Inside: What have I become?; Long term goals; When will I stop?; the training tribe; Are you sure?; Not just for the ladies; Some podcasts
Another weekend morning. Another beautiful day. And I’m sitting here on the computer writing. Lame! Gots to get movin’! But first..
More Running Finishers
What have I done.
Naw, it’s good stuff. I dig it. I like outside finishers. After it’s over and is but a memory of me being awesome, despite whatever reality tries to dictate as actual or factual or “having happened”.
Here’s one of my favorite interactions from last week after a grueling running finisher. I remember a tether, velcro, and a crap-load of burpees. Picture this with me still trying to breathe and pretend that I’m not still in training or oxygen deficit pain. Justin’s holding the door open for everyone going back into the building.
Me: “And you’re sure that’s good for us??”
Justin: “Mentally and physically.”
Fair enough, sir. Fair enough.
What have I become?
I saw some friends yesterday that I haven’t seen in a good while.
Whoa. I looked at my Facebook timeline. It’s about 90% training-related. I didn’t mean for that to happen.
Look at the tag cloud for this blog. LGN and Underground Athlete are among the biggest (which means most frequent) terms.
It must be annoying to a lot of people, especially the people that I annoy. I didn’t mean for that to happen. It’s not intentional. Apparently, I give the impression that I’m constantly working out when in reality I train for one hour three times a week.
In theory, I’ll do some mountain biking or whatever else physically active. I always mean to go mountain biking on the weekends. I could (and should) go after work, too, since there’s plenty of daylight in the Summer evenings. I even have lights so I could go night riding at Wakefield on certain nights.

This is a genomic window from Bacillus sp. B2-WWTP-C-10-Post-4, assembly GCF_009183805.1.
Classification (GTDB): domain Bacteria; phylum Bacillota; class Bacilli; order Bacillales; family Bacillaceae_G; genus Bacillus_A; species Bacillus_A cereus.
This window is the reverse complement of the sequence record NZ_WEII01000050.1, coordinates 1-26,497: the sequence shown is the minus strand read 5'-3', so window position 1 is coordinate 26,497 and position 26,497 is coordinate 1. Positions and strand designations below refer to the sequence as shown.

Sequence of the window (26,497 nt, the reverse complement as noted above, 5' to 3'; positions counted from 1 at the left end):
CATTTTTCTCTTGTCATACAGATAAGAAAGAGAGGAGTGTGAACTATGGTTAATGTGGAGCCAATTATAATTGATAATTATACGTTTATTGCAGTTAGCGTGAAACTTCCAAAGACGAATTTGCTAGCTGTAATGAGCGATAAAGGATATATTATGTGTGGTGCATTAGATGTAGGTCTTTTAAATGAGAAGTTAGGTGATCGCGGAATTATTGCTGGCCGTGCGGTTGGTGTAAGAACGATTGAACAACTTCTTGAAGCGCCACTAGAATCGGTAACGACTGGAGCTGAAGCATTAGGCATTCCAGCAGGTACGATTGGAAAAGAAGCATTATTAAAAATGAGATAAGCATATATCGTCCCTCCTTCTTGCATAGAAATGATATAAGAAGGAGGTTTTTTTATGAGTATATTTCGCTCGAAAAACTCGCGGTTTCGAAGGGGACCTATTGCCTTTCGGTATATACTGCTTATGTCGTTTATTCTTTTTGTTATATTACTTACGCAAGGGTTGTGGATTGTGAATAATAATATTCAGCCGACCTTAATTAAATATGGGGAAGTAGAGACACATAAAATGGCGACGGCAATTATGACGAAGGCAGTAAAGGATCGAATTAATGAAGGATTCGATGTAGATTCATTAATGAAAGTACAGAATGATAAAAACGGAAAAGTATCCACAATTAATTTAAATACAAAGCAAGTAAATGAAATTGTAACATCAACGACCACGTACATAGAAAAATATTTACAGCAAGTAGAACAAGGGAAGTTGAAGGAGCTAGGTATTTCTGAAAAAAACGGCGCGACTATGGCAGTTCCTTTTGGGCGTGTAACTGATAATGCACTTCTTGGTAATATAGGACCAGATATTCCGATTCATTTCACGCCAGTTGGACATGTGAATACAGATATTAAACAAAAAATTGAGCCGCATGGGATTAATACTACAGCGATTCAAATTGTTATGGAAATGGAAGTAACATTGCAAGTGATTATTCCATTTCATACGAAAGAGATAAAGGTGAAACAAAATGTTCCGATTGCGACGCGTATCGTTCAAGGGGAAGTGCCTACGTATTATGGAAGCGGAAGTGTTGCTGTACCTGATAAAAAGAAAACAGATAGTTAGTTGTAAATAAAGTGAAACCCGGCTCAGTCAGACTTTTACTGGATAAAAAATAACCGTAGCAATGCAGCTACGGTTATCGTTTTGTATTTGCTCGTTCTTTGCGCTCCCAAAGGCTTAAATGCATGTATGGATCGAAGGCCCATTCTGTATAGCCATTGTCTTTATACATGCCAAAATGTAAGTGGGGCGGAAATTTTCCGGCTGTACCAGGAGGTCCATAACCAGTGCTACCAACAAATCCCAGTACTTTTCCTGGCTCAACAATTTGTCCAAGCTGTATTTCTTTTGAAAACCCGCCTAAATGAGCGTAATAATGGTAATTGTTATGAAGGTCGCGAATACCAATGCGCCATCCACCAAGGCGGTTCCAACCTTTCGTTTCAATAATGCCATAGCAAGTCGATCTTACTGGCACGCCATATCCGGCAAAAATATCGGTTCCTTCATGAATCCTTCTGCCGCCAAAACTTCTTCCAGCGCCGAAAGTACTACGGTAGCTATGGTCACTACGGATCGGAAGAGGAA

In theory, I should be doing some running/jogging, too. I’d like to do some trail running and hiking. My shins get sore easily, though, so that is something I do not want to overdo. I’m assuming shin splints are involved. I’m also going to assume that I don’t have stress fractures. There. Problem solved.
But there’s a lot of mental energy involved, I guess. What to eat, how to deal with this glitch, that soreness, I should stretch, need to roll out, I’m fatigued, been sitting too long, reading blogs, occasionally doing research. I’m not even keeping a food journal or doing the heart rate monitor tracking anymore and this fitness thing is still taking up a large chunk of my life. I guess it is a lifestyle.
How much longer?
A friend told me yesterday that I was looking good and that all that gym time was paying off for me.
When complimented, as always, I said, “Thank you. I’m working on it.”
She asked me, “How far are you going to go with it?”
I said, “At least until I can keep up with other people at the gym. They wear me out.”
Then she said something profound like you’d expect from a poet/writer/etc. She said, “I’m so happy for you that you’ve found your tribe.”
I’m introverted. A lone wolf, I like to say, because it sounds cool. I don’t have a societal niche so my socializing is generally based around the things that I like to do. Music, biking, art, writing, whatever and now strength training.
When I find these after-work curricular activities the primary reason is to edify myself. The secondary is to meet people. The ulterior secondary motive — yes, people hopefully equals women. Of course, women know this when they take evening classes or attend meetup gatherings and many are well prepared with a hedge of disinterest, eye contact avoidance, distance, engagement/wedding rings, and the B F and H words (boyfriend, fiance, husband). Not a criticism at all. Just an observation.
And that is fine. It’s all good. I tend to buckle down and focus on what I’m doing anyway.
Life treats me in such a way that I magically find myself surrounded by good people. Good people make everything better. I’m much more concerned about that than, for example, scoping out the women in my yoga class (which I haven’t gone to in months now for some reason). It’s just basic etiquette to be respectful and non-creepy.
Hot, sweaty cleavage comes and goes. Eye candy is fleeting. People who want to metaphorically walk with you on the long, hard road to challenging and bettering yourself — strength training, painting, writing, music, whatever it is you do — are priceless. And vice versa.
They make life a good place to be.